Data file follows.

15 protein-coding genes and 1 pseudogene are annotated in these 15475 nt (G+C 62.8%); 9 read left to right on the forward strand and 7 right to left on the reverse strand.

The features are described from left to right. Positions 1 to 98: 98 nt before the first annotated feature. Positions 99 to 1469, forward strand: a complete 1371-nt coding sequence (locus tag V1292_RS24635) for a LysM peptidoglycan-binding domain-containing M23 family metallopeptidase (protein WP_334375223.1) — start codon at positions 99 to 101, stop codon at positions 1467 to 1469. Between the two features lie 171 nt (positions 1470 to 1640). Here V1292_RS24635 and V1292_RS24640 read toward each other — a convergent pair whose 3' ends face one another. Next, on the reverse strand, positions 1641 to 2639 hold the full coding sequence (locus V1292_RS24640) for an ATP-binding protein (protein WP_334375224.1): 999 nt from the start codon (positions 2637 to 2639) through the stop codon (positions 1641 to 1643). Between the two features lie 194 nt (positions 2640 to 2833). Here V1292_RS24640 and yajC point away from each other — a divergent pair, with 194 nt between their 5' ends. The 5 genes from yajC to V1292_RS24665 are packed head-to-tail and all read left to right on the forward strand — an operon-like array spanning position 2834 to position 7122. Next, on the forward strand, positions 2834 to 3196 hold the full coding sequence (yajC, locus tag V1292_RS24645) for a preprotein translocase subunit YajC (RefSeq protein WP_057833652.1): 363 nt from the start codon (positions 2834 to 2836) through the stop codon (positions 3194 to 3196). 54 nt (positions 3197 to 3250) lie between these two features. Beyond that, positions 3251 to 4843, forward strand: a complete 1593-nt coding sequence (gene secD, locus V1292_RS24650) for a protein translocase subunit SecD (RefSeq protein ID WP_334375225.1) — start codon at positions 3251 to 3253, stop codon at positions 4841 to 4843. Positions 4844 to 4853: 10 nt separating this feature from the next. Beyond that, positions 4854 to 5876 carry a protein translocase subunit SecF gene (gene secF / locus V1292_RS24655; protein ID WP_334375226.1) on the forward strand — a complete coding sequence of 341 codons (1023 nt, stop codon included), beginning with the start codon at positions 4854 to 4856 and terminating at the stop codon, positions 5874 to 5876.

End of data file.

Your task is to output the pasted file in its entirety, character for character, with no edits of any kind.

15 protein-coding genes and 1 pseudogene are annotated in these 15475 nt (G+C 62.8%); 9 read left to right on the forward strand and 7 right to left on the reverse strand.

The features are described from left to right. Positions 1 to 98: 98 nt before the first annotated feature. Positions 99 to 1469, forward strand: a complete 1371-nt coding sequence (locus tag V1292_RS24635) for a LysM peptidoglycan-binding domain-containing M23 family metallopeptidase (protein WP_334375223.1) — start codon at positions 99 to 101, stop codon at positions 1467 to 1469. Between the two features lie 171 nt (positions 1470 to 1640). Here V1292_RS24635 and V1292_RS24640 read toward each other — a convergent pair whose 3' ends face one another. Next, on the reverse strand, positions 1641 to 2639 hold the full coding sequence (locus V1292_RS24640) for an ATP-binding protein (protein WP_334375224.1): 999 nt from the start codon (positions 2637 to 2639) through the stop codon (positions 1641 to 1643). Between the two features lie 194 nt (positions 2640 to 2833). Here V1292_RS24640 and yajC point away from each other — a divergent pair, with 194 nt between their 5' ends. The 5 genes from yajC to V1292_RS24665 are packed head-to-tail and all read left to right on the forward strand — an operon-like array spanning position 2834 to position 7122. Next, on the forward strand, positions 2834 to 3196 hold the full coding sequence (yajC, locus tag V1292_RS24645) for a preprotein translocase subunit YajC (RefSeq protein WP_057833652.1): 363 nt from the start codon (positions 2834 to 2836) through the stop codon (positions 3194 to 3196). 54 nt (positions 3197 to 3250) lie between these two features. Beyond that, positions 3251 to 4843, forward strand: a complete 1593-nt coding sequence (gene secD, locus V1292_RS24650) for a protein translocase subunit SecD (RefSeq protein ID WP_334375225.1) — start codon at positions 3251 to 3253, stop codon at positions 4841 to 4843. Positions 4844 to 4853: 10 nt separating this feature from the next. Beyond that, positions 4854 to 5876 carry a protein translocase subunit SecF gene (gene secF / locus V1292_RS24655; protein ID WP_334375226.1) on the forward strand — a complete coding sequence of 341 codons (1023 nt, stop codon included), beginning with the start codon at positions 4854 to 4856 and terminating at the stop codon, positions 5874 to 5876.